The marketplace gives consumers access to more than 300 products created using a 3-D printer.
Leading web sites don’t just happen. They require the support and attention of top management; continual analysis, refinement and upgrades; regular investment in new technology and aggressive marketing.
A key part of Internet Retailer’s mission is to write about innovative retail web sites. While we do analyze the mistakes of some web merchants, our focus is on covering the most successful e-retailing operations. Over the years, we have put the spotlight on a good number of well run retail web sites, and our readers have profited by learning from the lessons of such innovators.
This month we introduced our first annual Top 300 Guide, which ranks the top retail web sites based on their 2003 online sales, provides key operating statistics about them and profiles their web strategies. As I examined this list, it was evident that most of the leaders in this first ever ranking of the e-retailing industry have received considerable coverage in our magazine. It’s a sure sign that the good operating practices, innovative marketing plans, and breakthrough technologies that caught our editors’ attention also impressed web shoppers and produced solid financial results.
The message is simply this: Leading web sites don’t just happen. They require the support and attention of top management; continual analysis, refinement and upgrades; regular investment in new technology and aggressive marketing. When anyone tells me that the web has not become a successful part of their retailing operation, I examine their web site and quickly find out why. The site is hard to navigate and needs a good dose of web analytics. Its search function doesn’t produce helpful results. Its content is uninspiring and uninformative; its order mechanism is time consuming.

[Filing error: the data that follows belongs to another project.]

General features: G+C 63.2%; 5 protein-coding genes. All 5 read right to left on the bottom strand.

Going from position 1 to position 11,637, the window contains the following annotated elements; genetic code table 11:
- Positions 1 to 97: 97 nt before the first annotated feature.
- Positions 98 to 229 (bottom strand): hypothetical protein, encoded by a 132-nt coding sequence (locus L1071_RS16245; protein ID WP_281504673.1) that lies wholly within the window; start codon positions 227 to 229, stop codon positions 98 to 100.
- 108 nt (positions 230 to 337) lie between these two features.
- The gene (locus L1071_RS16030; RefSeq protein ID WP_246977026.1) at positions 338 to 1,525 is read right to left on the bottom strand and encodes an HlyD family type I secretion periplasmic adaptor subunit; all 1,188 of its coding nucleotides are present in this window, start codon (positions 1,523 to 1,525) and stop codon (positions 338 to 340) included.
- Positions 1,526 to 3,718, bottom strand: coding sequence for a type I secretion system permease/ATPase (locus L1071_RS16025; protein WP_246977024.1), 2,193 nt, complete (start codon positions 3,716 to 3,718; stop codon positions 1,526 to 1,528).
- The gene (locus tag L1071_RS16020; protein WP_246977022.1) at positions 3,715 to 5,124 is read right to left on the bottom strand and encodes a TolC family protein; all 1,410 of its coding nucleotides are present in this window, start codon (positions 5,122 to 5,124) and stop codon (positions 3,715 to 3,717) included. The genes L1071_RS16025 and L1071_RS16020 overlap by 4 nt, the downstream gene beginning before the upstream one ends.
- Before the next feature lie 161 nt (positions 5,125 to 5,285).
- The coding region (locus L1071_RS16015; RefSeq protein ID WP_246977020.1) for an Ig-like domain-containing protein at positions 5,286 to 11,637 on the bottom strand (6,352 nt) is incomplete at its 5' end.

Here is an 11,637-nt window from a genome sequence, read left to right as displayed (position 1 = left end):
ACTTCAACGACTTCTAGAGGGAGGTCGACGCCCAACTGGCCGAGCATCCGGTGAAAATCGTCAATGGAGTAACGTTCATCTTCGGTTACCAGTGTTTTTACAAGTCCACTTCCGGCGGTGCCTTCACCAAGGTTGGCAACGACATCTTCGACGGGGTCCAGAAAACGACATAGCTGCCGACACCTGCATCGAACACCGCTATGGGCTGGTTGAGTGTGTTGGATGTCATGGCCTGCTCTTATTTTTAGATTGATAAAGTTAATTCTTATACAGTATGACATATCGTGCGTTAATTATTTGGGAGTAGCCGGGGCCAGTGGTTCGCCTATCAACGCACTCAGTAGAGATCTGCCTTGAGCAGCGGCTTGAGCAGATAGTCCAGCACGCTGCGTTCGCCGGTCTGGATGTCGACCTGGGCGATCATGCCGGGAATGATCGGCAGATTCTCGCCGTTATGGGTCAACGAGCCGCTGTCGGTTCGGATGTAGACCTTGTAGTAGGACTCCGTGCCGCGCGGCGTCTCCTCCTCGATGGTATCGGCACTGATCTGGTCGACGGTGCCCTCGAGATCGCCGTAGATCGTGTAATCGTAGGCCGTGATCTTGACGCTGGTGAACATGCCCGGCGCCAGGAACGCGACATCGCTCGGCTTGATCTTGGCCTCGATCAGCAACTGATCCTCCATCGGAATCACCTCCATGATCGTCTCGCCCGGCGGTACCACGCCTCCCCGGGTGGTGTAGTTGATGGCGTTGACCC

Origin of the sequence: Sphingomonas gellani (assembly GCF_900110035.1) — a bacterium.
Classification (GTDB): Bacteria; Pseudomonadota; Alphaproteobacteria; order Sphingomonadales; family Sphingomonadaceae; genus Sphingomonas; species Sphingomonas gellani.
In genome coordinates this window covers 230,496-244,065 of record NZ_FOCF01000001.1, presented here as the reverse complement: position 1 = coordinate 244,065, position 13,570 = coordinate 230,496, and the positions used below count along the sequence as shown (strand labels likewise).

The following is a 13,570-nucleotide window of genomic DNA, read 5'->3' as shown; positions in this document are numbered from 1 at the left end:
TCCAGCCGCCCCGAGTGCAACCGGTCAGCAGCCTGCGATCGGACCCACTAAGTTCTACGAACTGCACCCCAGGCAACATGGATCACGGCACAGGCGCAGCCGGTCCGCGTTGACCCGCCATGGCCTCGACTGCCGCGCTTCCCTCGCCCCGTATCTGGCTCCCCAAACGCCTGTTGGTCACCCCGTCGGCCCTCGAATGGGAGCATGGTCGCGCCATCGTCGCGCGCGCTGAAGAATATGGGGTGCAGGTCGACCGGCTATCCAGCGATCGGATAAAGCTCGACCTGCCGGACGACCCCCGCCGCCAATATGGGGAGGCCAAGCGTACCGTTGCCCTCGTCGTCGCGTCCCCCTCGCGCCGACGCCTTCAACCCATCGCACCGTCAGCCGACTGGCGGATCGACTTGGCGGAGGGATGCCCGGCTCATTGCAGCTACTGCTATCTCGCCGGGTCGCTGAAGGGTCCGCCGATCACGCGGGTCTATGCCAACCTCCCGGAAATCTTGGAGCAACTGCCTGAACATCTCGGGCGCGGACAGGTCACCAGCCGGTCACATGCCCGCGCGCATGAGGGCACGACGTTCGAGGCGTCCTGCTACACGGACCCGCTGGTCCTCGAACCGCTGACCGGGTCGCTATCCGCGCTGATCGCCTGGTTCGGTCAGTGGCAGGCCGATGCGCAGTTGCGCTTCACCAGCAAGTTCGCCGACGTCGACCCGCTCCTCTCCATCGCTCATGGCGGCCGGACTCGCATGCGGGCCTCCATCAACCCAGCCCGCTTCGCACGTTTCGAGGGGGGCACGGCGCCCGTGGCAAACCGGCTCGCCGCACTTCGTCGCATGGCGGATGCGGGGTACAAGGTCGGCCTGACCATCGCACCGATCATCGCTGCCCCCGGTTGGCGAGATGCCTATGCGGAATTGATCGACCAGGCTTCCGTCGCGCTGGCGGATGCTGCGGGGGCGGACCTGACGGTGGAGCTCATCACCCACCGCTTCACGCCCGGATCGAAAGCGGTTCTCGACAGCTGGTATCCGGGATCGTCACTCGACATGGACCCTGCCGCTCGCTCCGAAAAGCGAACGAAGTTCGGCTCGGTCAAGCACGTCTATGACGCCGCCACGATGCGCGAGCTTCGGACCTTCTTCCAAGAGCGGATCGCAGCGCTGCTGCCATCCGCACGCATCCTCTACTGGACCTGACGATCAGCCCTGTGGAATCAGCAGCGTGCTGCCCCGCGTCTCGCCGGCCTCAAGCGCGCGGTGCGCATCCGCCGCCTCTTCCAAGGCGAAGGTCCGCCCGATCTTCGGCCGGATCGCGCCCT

Our analysis of the Top 300 web sites in this issue (page 24) identifies the leading web sites in 12 major retail market segments. Invariably, these sites are also leaders in implementing best web merchandising practices. Their success is no fluke. And success in other merchandising channels does not automatically bring success on the web. If that were the case, Wal-Mart, with its massive buying power, brand awareness and millions of loyal shoppers, would be the largest retail web site instead of Amazon, and smaller mass merchants, like Sears, Roebuck and Target Stores, would not outrank it in Internet sales.
And consider Neiman Marcus. With only 35 stores nationwide, it ranks only 65th among all store-based retail chains in total sales, and a half dozen other department store chains outrank it in overall size. Yet, the Dallas-based chain’s web site last year generated more sales than any competing department store site, accounting for fully 7.5% of Neiman’s total sales. That may come as a surprise to some retail executives who have not noticed the attention Neiman Marcus lavishes on its web site and are oblivious to its well-conceived strategy of using the web to extend its powerful upscale brand to markets where it has no outlets. There are dozens of other examples where smaller competitors in store or direct retailing have bigger web sites than their traditional competitors as well as examples where traditional merchants in a category have been bested by upstart virtual merchants.
Why do some merchants do well on the web while others struggle? The answer is not found in powerful retail brands or traditional market leadership. While some market leaders have wisely duplicated on the web their success in store and catalog merchandising (Gap, Lands`End, Barnes & Noble, Home Depot, Office Depot, Toys R Us, among others, come to mind), others have not. Nor is the answer that some types of merchandise are suitable for the web and some are not. If nothing else, our Top 300 Guide proves that almost anything sold in catalogs or stores can be sold on the web if a merchant is intent on following those strategies that bring success.